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Report By Texas A&M Professor, National Academies Committee Offers Strategy for Evaluating Adverse Effects from Low Doses of Endocrine-Disrupting Chemicals

Posted July 25, 2017


Weihsueh Chiu

Three members of the National Academies Committee on Endocrine-Related Low-Dose Toxicity recently gave briefings to the Environmental Protection Agency (EPA) and the staff from the U.S. House Science Committee to share their findings from a new  report that proposes a strategy the EPA should use to evaluate the evidence of adverse human health effects from low doses of exposure to chemicals that can disrupt the endocrine system.

Weihsueh Chiu, professor in the Texas A&M University College of Veterinary Medicine & Biomedical Sciences’ (CVM) Department of Veterinary Integrative Biosciences (VIBS), joined two other committee members in the briefings in Washington, D.C., on July 17 on the report by the National Academies of Sciences, Engineering, and Medicine. The other committee members in attendance included David Dorman, professor of toxicology at North Carolina State University and committee chair; and Karen A. Robinson, associate professor of medicine at Johns Hopkins University and director of the JHU Evidence-based Practice Center.

“There have been a lot of questions over the years about the potential human health effects from low doses of endocrine disruptors, and particularly how they may adversely affect fetuses and children,” Chiu said.

Endocrine active chemicals (EACs), or endocrine disruptors, can cause a variation in normal hormone function. Even small alterations in hormone concentrations, particularly during embryonic development, can have lasting and significant effects. Some EACs have the potential to impact human health at lower doses than those used in traditional toxicity testing by the agency, which means that some effects may be missed.

The report’s proposed strategy has three broad steps that can help evaluate evidence of impacts from low-dose chemical exposure:

  • Surveillance: Surveillance can detect signals of possible health effects by actively monitoring new data, scientific literature, nontraditional information sources, and stakeholder input to ensure health effects are being identified and analyzed on a regular basis.
  • Investigation and Analysis: To further investigate the signals, the agency should analyze existing data, generate new data to fill gaps, conduct a systematic review of evidence, or integrate evidence from human and animal studies. One or more of these options might be needed to answer questions about potential signals.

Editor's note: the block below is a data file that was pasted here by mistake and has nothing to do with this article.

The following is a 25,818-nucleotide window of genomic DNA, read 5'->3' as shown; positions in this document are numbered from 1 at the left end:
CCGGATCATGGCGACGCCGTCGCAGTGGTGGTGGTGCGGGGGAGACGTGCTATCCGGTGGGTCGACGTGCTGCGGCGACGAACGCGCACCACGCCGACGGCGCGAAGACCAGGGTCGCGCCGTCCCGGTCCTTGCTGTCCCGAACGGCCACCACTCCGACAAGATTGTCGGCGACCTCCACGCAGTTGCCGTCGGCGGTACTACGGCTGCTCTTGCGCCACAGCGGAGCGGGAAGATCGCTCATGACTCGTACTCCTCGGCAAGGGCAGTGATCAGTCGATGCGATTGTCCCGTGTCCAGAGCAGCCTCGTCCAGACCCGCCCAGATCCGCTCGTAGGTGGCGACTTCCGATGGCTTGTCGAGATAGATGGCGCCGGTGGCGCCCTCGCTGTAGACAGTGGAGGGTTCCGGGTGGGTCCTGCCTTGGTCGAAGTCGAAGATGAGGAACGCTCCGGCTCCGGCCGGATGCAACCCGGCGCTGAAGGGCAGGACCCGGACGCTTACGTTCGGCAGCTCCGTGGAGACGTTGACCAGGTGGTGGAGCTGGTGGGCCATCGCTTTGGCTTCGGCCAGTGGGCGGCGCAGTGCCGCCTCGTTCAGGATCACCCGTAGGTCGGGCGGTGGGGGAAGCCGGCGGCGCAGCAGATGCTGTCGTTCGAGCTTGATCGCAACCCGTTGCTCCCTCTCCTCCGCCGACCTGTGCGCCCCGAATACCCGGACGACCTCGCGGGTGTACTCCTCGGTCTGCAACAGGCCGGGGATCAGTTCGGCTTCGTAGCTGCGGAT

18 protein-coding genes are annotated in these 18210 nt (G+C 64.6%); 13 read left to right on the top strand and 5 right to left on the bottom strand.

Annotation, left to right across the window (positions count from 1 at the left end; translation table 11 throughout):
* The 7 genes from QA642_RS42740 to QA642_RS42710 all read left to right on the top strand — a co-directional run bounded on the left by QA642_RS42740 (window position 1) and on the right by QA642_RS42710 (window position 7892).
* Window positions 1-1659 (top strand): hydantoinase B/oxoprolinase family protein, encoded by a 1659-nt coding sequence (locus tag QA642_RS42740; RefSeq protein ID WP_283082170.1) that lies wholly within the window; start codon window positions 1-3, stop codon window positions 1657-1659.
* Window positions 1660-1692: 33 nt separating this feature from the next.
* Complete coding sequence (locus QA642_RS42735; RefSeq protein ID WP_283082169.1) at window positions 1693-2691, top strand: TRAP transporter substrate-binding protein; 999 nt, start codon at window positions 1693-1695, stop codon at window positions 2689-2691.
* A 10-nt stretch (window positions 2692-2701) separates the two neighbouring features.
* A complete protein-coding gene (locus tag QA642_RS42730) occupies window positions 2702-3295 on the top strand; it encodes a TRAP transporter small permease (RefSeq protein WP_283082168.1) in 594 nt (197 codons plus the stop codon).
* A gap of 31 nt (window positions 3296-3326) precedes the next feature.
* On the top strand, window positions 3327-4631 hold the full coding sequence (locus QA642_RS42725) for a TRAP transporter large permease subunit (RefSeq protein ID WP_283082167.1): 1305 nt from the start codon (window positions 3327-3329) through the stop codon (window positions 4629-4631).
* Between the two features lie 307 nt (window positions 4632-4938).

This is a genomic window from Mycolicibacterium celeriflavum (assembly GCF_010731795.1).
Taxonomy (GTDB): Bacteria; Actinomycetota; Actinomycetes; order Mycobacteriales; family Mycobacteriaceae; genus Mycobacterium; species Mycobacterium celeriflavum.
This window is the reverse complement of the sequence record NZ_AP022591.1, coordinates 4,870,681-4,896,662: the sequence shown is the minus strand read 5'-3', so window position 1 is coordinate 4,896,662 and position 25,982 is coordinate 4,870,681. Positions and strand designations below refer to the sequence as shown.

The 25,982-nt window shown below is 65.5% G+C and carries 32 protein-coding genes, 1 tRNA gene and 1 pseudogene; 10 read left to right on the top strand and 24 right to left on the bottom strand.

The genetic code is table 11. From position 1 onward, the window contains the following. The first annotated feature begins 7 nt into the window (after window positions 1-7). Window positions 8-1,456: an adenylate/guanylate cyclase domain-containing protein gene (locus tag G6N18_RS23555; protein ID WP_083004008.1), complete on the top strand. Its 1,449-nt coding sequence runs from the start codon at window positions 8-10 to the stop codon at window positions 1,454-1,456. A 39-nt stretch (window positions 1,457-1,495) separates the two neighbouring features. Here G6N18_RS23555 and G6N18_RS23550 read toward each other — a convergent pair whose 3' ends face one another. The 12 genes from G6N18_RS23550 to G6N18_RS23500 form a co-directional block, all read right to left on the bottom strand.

• Action: Possible actions the agency could take include updating chemical assessments, regularly monitoring for new data, requiring new data or models to reduce uncertainties, or updating toxicity-testing designs and practices. Additional considerations, such as the public health significance and available resources, would also factor into the decision making.

If the results of an investigation suggest that adverse outcomes in humans are expected or might be occurring at low levels of exposure from EACs, the conclusions of previous toxicity assessments might need to be updated to reflect the new evidence. Additionally, toxicity-testing practices might need to be updated as new data are generated. While EPA is already conducting many activities consistent with the strategy proposed in this report, its efforts may not be aimed specifically at evaluating low-dose toxicity testing, according the committee that conducted the study and wrote the report.

“This is excellent high-impact approach that addresses important societal questions as scientists recognize the exquisite sensitivity of the developing fetus to environmental factors,” said Jane Welsh, VIBS interim department head and assistant dean for Graduate Studies in the CVM.

In addition to developing a strategy, the committee was also charged with conducting systematic reviews of animal and human toxicology data for two or more EACs to demonstrate how the results can be integrated and considered with other relevant data to draw conclusions about causal associations.  The committee chose phthalates and polybrominated diphenyl ethers (PBDEs) for the reviews. These reviews follow protocols designed to screen and analyze the scientific literature to answer a specific research question. The committee also illustrated how to integrate human and animal data streams, determine whether the evidence supports a likely causal association, and evaluate the nature and relevance of the relationship between exposure and response.